Here’s a question for you: Leadership and Management, what’s the difference? Is there one? Does it matter? Yes there is and yes it does. Let’s take British Airways as a classic example. Here there is some element of management, both ineffective and otherwise but there is no real leadership and a perfect symptom of poor leadership is a strike.



Tom Powdrill, Head of Stakeholder Relations at Shareholder Advisor Pirc says quite rightly that, “Whenever you get to the point where workers go on strike then something has gone wrong….by definition a strike is a management failure”. However, a good leader will appoint effective managers and if they don’t, then he or she is a poor leader and managers are therefore ineffective.

Let’s firstly take a look at the definition of leadership, which is ‘the action of leading an organisation or a group of people to accomplish a common objective’. A Ted Talk by Management Theorist Simon Sinek in 2014 looks specifically at how good leaders keep you safe and he states that, “Leadership is a choice not a rank.” You can’t just demand people follow you as trust and respect need to be earned. Qualities of good leaders are that they are motivational, honest, dedicated, selfless and inspiring. A good leader is one who always looks three steps ahead and puts other people before themselves.

Alex Cruz possesses none of these qualities. Instead he demonstrates typical qualities of bad leaders; failure to recognise and appreciate hard work or achievements, failure to encourage the development of employees’ skills, a blatant disregard for the wellbeing of employees, a poor listener, overworks employees, puts their own interests first and does not honour promises. There is a crucial difference between listening and hearing, and the ability to recognise that is fundamental to being a good leader.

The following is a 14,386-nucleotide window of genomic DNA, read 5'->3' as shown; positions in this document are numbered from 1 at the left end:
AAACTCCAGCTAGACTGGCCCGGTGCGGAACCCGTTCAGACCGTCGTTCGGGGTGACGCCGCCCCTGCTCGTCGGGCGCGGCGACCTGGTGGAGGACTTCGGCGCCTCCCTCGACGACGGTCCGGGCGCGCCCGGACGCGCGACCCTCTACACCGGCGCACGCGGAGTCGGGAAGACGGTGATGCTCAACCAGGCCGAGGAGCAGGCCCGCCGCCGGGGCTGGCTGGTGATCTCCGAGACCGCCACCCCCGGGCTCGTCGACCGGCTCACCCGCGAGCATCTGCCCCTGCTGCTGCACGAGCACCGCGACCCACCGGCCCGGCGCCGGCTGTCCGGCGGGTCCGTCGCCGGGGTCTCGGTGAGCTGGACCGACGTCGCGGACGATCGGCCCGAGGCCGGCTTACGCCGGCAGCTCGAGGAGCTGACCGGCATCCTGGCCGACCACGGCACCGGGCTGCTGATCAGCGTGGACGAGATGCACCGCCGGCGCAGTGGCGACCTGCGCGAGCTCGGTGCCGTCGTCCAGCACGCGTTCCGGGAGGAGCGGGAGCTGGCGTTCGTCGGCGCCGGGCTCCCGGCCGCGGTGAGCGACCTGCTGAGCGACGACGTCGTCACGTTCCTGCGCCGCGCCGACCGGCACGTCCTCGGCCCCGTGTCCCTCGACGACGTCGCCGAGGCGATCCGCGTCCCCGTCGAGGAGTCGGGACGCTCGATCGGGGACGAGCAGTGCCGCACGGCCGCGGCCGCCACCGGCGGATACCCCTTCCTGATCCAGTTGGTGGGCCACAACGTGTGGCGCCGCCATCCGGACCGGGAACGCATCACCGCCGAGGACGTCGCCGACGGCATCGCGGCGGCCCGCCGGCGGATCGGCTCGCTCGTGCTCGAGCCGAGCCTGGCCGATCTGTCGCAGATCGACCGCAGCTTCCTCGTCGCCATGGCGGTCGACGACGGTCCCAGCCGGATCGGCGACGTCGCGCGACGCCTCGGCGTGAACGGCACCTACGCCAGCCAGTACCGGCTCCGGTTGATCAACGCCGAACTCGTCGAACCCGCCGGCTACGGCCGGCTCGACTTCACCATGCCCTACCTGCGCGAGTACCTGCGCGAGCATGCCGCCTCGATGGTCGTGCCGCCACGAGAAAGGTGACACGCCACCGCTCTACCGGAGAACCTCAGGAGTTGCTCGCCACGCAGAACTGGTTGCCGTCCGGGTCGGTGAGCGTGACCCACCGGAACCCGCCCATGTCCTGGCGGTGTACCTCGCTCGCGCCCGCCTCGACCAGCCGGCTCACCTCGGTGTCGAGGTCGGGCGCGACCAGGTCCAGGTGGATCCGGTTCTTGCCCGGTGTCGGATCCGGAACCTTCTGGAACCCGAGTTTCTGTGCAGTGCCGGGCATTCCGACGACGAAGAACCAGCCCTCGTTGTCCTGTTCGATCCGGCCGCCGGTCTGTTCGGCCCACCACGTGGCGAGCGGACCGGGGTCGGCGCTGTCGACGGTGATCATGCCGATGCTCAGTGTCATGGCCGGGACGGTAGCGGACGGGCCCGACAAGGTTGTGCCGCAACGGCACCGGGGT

Another particularly interesting quote in this respect comes from John C Maxwell who says, “A good leader is one who takes a little more than his share of the blame and a little less than his share of the credit”. Again, not something which would spring to mind when you think of Alex Cruz and the current state of play in British Airways. This is demonstrated beautifully in the internal profit warning email received today which takes absolutely ZERO responsibility for any losses incurred by the airline due to his own poor leadership. Instead Mr. Cruz lays ALL the blame on the strike action of the BA pilots and neglects to even mention the costs of data breaches and IT outages which BY FAR outweigh the costs of the strikes.

“Nevertheless, we must acknowledge a very eventful summer with a wide range of challenges including the industrial action by Heathrow Airport employees and the unrest in Hong Kong. But the most significant event has been BALPA’s industrial action which prevented us flying thousands of our customers on and around the strike dates, the cost of which is highlighted in IAG’s announcement today. Put together, these events have impacted negatively on our commercial performance and, most importantly, on our customers’ trust in us.”

It is beyond belief that Alex Cruz will still not stand up and take even an ounce of responsibility for the car crash of an operation the airline has become. What’s the point of being a leader if you’re not prepared to act like one?